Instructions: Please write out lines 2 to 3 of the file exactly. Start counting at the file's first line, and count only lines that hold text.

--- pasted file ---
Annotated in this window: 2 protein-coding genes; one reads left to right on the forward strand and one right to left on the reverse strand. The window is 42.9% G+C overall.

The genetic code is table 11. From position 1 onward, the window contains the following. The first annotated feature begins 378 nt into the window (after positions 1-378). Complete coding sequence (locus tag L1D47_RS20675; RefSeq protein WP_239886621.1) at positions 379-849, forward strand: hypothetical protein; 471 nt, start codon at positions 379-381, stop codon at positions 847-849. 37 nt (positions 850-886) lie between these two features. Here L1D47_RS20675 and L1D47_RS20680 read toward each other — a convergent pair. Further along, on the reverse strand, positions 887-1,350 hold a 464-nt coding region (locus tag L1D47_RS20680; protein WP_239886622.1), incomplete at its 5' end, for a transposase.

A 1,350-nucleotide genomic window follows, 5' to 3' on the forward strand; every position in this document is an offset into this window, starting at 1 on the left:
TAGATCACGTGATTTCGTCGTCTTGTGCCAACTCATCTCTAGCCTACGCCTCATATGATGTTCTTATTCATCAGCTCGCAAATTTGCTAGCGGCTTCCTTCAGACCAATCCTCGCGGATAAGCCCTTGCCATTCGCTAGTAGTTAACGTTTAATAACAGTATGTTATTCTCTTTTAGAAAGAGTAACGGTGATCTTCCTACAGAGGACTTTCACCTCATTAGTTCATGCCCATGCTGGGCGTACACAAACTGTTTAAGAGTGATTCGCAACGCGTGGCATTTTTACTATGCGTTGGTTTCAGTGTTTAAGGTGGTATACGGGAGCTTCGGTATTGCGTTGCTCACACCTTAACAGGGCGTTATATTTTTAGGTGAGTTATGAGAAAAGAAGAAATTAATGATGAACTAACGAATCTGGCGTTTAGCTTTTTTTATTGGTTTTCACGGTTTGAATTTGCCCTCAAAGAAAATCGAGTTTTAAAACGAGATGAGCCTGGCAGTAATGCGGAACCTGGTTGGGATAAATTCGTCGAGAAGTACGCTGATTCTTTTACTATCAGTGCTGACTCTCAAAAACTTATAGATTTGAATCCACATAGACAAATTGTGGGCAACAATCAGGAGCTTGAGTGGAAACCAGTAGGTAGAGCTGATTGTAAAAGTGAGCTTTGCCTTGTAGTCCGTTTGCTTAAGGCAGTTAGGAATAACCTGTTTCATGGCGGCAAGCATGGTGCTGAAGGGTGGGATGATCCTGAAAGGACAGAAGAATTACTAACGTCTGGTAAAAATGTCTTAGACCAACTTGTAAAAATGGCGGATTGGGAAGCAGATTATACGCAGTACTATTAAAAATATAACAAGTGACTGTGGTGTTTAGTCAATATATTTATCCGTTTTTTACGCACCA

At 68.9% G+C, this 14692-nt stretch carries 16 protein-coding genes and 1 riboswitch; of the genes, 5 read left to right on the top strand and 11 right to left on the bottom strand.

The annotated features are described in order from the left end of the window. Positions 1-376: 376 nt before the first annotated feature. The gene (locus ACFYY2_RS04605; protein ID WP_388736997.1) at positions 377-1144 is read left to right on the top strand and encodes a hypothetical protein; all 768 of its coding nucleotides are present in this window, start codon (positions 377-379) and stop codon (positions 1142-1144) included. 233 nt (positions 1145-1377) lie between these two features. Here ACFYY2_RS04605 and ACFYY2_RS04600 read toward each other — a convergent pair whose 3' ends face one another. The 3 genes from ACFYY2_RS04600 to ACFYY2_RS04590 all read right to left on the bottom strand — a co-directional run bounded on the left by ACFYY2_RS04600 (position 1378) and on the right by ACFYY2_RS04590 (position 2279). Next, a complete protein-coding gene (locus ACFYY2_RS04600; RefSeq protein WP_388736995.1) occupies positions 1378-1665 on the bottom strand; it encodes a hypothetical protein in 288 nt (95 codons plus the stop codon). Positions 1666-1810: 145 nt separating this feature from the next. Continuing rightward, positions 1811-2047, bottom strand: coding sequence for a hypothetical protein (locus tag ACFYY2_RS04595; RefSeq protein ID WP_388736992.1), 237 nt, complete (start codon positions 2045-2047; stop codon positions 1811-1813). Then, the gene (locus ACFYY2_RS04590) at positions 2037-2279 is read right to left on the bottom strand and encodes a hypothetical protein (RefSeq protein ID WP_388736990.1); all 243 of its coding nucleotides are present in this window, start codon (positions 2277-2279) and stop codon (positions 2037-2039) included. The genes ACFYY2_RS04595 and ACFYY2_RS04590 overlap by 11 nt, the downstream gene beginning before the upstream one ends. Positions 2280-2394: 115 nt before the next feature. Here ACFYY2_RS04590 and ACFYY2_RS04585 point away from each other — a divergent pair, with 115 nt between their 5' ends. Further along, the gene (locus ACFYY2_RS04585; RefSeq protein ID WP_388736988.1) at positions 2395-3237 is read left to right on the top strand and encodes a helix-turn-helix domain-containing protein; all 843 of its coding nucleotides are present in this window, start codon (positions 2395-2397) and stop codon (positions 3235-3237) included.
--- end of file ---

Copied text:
The genetic code is table 11. From position 1 onward, the window contains the following. The first annotated feature begins 378 nt into the window (after positions 1-378). Complete coding sequence (locus tag L1D47_RS20675; RefSeq protein WP_239886621.1) at positions 379-849, forward strand: hypothetical protein; 471 nt, start codon at positions 379-381, stop codon at positions 847-849. 37 nt (positions 850-886) lie between these two features. Here L1D47_RS20675 and L1D47_RS20680 read toward each other — a convergent pair. Further along, on the reverse strand, positions 887-1,350 hold a 464-nt coding region (locus tag L1D47_RS20680; protein WP_239886622.1), incomplete at its 5' end, for a transposase.

A 1,350-nucleotide genomic window follows, 5' to 3' on the forward strand; every position in this document is an offset into this window, starting at 1 on the left: